We are in contact with birth parents and relatives who have lost children to adoption and parents and families who are still going through this process. We also work with birth relatives who have taken on the long term care of a child who cannot live with their birth parents, with adoptive parents who experience difficulty in receiving services for their adopted children, and with foster carers.


Throughout the last decade, we have been actively involved in the consultation process of the reform of adoption law. We have worked co-operatively with other adoption agencies such as BAAF, NORCAP, Adoption UK and adoption agencies in the Adoption Law Reform Group, debating the issues which the consultation process has raised. We are pleased to say that, despite the range of perspectives of this group, there has been a broad consensus on many issues, including some which directly affect birth family members. For the sake of brevity, we have not described these areas of agreement in this submission, but instead, we support the written evidence which this Group will be submitting to the Committee.

FRG has also been actively involved in the Family Group Conference Network, and we support the evidence and recommendations submitted to the previous Committee by the Network.


We refer to our previous evidence submitted to the Select Committee which considered the first Adoption and Children Bill. Most of the submissions we made still apply (save in relation the need for a threshold to be met before a placement order can be made on an accommodated child) and therefore we have not reiterated them here. Instead we have summarized below the key points we wish to raise in relation to this bill which are unlikely to be raised by other agencies:

1. ``Pro-adoption'' culture: Parents with children in need, who are entitled to support services for themselves and their children under Part III of the Children Act, often express to us their reluctance to ask for help because they fear that social services will seek to have their children adopted. If the current focus on adoption, which is underpinned by a government target of increasing adoption by 40%, leads to families being reluctant to seek help, this will not be in the interests of children. We would urge the government publicly to withdraw this target, and to promote good permanency practice though other means, such as regulations and guidance. Otherwise this target may become unduly influential in decision-making for children in care or in need of support, with the result that the welfare of children is undermined in individual cases.

2. Parental Consent to adoption: Clause 45 provides that parents will not be able to oppose an application for an adoption order, where they have given advance consent or a placement order has been made, unless the court gives leave. Such leave is dependent on there being a change of circumstances. We are very concerned that these provisions will mean that in the vast majority of cases, parents will not have their consent to adoption, as opposed to placement, considered. They are therefore unlikely to receive funding from the Legal Services Commission to be heard within the adoption proceedings, and indeed there is no obvious mechanism by which they will even be informed of the forthcoming adoption hearing. This may have a number of consequences:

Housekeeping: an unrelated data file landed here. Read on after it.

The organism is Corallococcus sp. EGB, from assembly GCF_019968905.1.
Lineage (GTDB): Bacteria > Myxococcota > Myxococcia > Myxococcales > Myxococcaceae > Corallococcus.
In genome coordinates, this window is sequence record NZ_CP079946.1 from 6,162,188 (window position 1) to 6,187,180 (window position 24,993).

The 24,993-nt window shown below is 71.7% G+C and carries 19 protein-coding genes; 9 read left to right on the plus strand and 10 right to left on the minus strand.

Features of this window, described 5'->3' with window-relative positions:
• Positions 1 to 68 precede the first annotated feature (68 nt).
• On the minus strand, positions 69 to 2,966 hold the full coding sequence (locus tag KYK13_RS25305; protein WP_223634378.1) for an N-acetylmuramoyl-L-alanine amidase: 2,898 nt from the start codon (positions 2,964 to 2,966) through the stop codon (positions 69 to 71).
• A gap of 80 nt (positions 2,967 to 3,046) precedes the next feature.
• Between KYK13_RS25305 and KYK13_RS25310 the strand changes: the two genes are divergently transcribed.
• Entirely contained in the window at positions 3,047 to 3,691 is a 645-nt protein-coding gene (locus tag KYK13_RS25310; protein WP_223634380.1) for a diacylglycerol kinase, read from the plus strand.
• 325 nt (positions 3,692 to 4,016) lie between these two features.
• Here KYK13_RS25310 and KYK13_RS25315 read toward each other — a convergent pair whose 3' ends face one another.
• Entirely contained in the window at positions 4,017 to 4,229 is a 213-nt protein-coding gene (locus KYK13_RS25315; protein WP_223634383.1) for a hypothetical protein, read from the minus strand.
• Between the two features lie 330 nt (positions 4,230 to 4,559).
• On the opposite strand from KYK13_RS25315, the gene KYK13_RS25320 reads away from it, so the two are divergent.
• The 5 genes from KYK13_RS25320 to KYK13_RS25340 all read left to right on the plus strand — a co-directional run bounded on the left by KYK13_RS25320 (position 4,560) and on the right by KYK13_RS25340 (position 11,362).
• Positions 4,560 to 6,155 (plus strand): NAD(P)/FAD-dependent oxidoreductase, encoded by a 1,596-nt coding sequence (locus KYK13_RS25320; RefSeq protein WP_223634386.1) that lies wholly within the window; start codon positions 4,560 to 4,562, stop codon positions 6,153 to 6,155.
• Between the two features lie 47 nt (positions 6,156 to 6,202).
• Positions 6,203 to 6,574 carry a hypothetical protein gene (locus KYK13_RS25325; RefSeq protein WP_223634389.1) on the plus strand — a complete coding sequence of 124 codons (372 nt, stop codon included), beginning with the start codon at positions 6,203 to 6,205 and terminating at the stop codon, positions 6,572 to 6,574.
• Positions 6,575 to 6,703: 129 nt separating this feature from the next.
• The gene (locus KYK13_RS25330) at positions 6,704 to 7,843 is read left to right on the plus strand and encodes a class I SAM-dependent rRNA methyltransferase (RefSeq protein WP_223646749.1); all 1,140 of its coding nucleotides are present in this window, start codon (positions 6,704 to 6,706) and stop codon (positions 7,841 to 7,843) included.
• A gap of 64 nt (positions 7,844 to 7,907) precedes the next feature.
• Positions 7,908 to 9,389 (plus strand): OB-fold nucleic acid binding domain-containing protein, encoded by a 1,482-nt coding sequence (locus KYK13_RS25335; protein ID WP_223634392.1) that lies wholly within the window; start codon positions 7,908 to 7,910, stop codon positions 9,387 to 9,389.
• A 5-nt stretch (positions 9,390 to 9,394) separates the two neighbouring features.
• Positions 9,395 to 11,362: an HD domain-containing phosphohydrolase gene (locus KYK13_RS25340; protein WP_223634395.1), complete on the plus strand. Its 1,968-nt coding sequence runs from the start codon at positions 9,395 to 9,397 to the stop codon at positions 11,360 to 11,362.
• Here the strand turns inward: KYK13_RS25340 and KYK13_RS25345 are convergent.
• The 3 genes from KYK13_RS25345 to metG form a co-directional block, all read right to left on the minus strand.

—birth parents may not know that they can apply for the court's leave to have their consent considered where there has been a change in circumstances;

—birth parents are unlikely to be in court to argue about issues of continuing links between the child and the birth family network, and whether some other order should be made instead of an adoption order as provided for by clause 1; and

—any birth relatives wishing to care for or to seek ongoing links with the child may well not know about the adoption hearing, thereby rendering hollow the provisions in clause 1(4)(f).

Although the Secretary of State has expressed the view that this Bill is compatible with Convention Rights, we believe it may be open to challenge under the Human Rights Act 1998 as follows:

Article 6 states that:

    In the determination of his civil rights and obligations . . . everyone is entitled to a fair . . . hearing within a reasonable time before an independent and impartial tribunal established by law.

We submit that this Article clearly applies at the adoption as well as the placement order stage, because an adoption order determines the parents' civil rights to exercise their parental responsibility and to continue to have a legal relationship with their child. If they have no right to be heard at the adoption hearing (unless they can prove sufficient change of circumstances to merit the court effectively granting them the right to be heard), they will be denied a fair hearing.

Article 8 states that:

    Everyone has a right to respect for his private and family life.. There shall be no interference by a public authority with the exercise of this right except such as in accordance with the law and is necessary in a democratic society in the interests of...the protection of health or morals or for the protection of the rights and freedoms of others.

Again, we submit that the severance of the parent-child legal relationship constitutes an interference with this right, both for the parent and the child. In order for it to be deemed ``necessary in a democratic society'' by the court, we suggest that, the parent should be present and have a right to be heard on the issue of whether another kind of order, for example under the Children Act, may more adequately promote the child's welfare. If the parents are absent, the court's decision will be based entirely on evidence adduced by the adopters.